Aztera Blogs

Navigating the SBIR Waters

A look into the SBIR proposal submitting process

05 May 2016

By Sean Whitsitt, Senior Sofware Engineer II and Research Leader

The Small Business Innovation Research (SBIR) program is a federal program that is meant to encourage domestic, small businesses to contribute to research. Last year, we began applying for an SBIR award and that’s what I would like to tell you about. The SBIR program is funded by 11 federal agencies including the National Science Foundation, the Department of Defense, and the National Institute of Standards and Technology. Since I posted my first blog post over a year ago, I’ve hit a lot of my ambitious goals. I’m most pleased with the fact that I’ve been able to begin creating a research and development department tied to SBIR here at Aztera. The SBIR process is highly competitive and requires a lot of work to make it through the first round. Veterans of the program claim that a new company has about a 10% chance of winning an award. Getting awarded is an iterative process of submitting a proposal, receiving feedback, rewriting, and resubmitting the proposal. Lather, rinse, repeat until you succeed.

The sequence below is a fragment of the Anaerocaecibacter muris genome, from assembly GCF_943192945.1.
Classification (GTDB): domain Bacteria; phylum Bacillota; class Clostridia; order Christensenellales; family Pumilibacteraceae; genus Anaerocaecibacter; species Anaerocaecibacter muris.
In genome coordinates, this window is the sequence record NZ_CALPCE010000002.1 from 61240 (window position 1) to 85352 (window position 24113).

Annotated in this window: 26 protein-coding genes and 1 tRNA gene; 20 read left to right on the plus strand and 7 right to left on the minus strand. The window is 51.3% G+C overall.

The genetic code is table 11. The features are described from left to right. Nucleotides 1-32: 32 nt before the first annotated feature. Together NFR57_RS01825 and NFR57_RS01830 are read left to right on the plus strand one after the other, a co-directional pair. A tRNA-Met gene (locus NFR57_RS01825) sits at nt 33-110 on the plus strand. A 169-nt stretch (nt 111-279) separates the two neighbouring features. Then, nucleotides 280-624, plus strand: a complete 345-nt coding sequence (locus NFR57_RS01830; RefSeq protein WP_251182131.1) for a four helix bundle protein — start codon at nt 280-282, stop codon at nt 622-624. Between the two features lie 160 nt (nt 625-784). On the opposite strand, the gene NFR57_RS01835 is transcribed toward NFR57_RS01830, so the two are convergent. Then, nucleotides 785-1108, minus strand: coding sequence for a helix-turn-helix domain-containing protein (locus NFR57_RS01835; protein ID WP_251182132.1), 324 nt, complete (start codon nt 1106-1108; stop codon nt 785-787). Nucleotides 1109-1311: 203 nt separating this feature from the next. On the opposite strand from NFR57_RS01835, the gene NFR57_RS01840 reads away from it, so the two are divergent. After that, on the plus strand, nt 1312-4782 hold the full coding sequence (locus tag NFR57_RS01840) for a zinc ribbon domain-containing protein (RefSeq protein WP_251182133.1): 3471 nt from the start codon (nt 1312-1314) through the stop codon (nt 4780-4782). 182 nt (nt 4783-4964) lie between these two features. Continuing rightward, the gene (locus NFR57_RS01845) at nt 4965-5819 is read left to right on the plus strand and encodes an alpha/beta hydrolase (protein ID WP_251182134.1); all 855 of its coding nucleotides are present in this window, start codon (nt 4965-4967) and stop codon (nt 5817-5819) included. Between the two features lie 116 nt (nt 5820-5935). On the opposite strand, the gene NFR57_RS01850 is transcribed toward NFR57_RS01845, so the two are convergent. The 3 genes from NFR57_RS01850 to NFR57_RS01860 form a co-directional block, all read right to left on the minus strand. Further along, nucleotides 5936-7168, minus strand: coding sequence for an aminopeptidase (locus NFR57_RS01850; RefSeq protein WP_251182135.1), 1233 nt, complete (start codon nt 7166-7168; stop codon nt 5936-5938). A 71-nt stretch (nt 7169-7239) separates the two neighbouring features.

This adventure began with Eric Smith and myself pouring over solicitations from various agencies. Due to time constraints with our schedules, we decided to go through a mock up what we would do for the proposal in order to figure out how the process would work for us. However, we quickly ran into several problems with that strategy. The first and most important problem was that we had no way to receive feedback for our ideas. After some discussion, we decided to dive head first into the process just to see if we would sink or swim. Agencies are required to submit feedback on a proposal, which allows for a fluent revision process. Eventually, Eric and I found a solicitation that we felt we were qualified to respond to with the National Institute of Standards and Technology (NIST). The solicitation topic was “Computer Aided Standards Development (CASD) – A Software Tool to Automate the Standards Development Process”. Since I have a strong background in software and computer modeling, this solicitation was the perfect fit.